DescriptionIn densely-populated coastal areas, balancing spatial interests is a challenge. Where space is scarce, policy-makers have to take into account demands for recreational, economic, and nature areas. Climate change-induced sea-level rise adds to this pre-existing complexity. If policy-makers intend to balance all of these demands, while at the same time adapting to climate change, innovation in coastal protection technologies is one way to go. Two coastal projects at the Dutch North Sea coast – the 2011 Sand Motor and the 2013 Hondsbossche Duinen projects – attempted to find an answer to this complex spatial planning challenge. In these projects, mega-nourishment schemes, i.e. large-scale sand depositions in front of or on the beach, presented as innovative technology, were constructed to improve spatial functions. The present paper explores how forms of meaning-making by actors involved in the policy processes have led to the implementation of these mega-nourishment schemes as answers to coastal safety and spatial planning challenges. Specifically, the paper studies aspects of policy framing in retrospective accounts of involved actors. For both cases, a set of actors who actively participated in the design and decision-making processes of the two projects were interviewed (Sand Motor: fourteen interviewees; Hondsbossche Duinen: eleven interviewees). Based on these in-depth accounts, an interpretive analysis distinguished different aspects of framing at work in the two cases. These aspects of policy framing include the policy substance of the present frames, scale characteristics of those frames, characteristics of framing interactions, and characteristics of the framing performers. The specific expressions of these framing aspects were compared as contextually unique ways of dealing with the problem of protecting coastal areas against sea-level rise while taking into account complex spatial demands. Three main findings with regard to framing are distilled from the two cases. First, both projects benefitted from the presupposed multifunctionality of mega-nourishments, albeit in different ways. Multifunctionality allows for tailor-made framing interactions, because different functions may be highlighted, depending on the receiver of the message. The advantage of the multifunctionality characteristic also translates into the degree of transcendence of scale frames in both projects. Designing a mega-nourishment allows thinking outside the location of the sand deposition. Furthermore, a broad range of actors was included in the decision-making process. Second, with regard to the framing interactions, the experience of urgency distinguishes the experimental Sand Motor case from the Hondsbossche Duinen case, which was non-experimental. In the Hondsbossche Duinen case, the livelihoods at stake made for more conflict in the process of finding suitable project design. Third, the cases differ in the role of individual actors as interpretive policy entrepreneurs. The provincial government in charge of the Sand Motor project was capable of argumentatively convincing other actors to join the epistemic community. Instead, there was not such a clear argumentative protagonist in the Hondsbossche Duinen case. As such, the cases in this papers are useful examples for both scholars and practitioners for how framing influences the adoption of innovative climate change adaptation technologies.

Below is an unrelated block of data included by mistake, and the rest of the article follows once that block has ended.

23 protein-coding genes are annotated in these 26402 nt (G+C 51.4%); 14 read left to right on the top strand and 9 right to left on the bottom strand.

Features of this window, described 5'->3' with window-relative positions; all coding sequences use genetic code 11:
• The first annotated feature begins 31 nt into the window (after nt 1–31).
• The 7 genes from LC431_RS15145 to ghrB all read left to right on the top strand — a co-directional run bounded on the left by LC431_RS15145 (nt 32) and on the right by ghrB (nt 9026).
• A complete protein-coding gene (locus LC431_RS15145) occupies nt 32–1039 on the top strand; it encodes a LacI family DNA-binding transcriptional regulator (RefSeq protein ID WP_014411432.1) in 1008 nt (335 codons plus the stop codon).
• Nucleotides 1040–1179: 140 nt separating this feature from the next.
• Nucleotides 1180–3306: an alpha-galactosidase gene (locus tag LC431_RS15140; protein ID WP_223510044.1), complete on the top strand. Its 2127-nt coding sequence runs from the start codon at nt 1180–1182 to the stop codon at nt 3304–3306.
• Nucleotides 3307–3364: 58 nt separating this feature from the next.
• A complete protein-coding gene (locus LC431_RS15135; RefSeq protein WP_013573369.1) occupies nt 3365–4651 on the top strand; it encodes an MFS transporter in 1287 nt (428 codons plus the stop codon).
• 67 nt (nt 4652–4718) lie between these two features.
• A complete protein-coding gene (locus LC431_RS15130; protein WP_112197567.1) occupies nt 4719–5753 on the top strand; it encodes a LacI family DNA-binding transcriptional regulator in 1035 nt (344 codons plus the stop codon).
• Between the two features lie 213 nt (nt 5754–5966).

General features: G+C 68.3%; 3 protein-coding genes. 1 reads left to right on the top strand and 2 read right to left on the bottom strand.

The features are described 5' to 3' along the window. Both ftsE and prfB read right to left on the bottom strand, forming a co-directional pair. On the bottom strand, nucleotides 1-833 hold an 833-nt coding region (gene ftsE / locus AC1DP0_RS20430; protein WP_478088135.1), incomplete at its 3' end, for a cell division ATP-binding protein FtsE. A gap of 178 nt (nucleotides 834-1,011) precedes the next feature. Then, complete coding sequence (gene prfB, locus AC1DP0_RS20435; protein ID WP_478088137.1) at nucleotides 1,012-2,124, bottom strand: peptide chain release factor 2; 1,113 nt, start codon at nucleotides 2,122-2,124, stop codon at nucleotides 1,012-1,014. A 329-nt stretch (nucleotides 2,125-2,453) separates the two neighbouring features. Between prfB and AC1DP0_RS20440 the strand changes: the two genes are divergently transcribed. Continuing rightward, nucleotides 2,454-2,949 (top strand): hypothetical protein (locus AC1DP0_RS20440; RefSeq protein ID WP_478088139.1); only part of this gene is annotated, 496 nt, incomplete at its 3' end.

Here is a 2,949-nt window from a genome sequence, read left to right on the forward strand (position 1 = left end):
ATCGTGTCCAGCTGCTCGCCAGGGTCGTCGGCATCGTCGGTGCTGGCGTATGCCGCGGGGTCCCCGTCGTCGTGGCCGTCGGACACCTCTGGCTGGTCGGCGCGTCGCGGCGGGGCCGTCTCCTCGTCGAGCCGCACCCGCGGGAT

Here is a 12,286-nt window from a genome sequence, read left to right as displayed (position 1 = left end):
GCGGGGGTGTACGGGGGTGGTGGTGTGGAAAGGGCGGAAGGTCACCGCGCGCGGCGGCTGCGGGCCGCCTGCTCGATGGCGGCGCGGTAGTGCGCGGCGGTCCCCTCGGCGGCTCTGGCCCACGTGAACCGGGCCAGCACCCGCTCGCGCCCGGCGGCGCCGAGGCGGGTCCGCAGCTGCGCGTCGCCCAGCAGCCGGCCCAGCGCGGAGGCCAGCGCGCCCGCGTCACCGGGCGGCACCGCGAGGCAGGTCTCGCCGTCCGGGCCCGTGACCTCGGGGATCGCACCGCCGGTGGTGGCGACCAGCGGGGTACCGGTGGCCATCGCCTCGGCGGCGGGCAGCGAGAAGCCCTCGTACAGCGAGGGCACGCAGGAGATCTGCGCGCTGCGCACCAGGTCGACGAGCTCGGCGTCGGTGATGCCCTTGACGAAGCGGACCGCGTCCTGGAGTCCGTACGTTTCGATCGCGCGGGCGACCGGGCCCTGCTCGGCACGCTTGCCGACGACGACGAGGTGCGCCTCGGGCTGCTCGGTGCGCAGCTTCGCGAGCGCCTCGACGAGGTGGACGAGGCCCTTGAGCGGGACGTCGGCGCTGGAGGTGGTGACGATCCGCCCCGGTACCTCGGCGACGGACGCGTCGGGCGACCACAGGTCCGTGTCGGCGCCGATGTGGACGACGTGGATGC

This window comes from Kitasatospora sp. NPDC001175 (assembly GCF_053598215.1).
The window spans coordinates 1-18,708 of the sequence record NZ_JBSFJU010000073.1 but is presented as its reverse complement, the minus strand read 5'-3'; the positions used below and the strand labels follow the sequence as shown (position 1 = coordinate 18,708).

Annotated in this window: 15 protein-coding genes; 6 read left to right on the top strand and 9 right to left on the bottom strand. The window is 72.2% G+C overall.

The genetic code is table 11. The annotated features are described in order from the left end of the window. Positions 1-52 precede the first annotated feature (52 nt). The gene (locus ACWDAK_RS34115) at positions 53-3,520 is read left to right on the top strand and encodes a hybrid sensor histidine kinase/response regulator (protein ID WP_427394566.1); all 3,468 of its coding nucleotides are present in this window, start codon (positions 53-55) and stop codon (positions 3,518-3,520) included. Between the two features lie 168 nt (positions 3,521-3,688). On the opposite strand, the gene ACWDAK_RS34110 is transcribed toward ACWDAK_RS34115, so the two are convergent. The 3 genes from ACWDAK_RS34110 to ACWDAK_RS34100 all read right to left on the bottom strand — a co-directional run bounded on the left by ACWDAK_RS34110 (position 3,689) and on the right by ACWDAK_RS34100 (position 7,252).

|Period||6 Feb 2018|
|Event title||International Conference Climate Change & Water 2018: Diversity of local responses to the impacts of climate change on water|
|Degree of Recognition||International|
- Coastal governance
- Interpretive policy analysis
- The Netherlands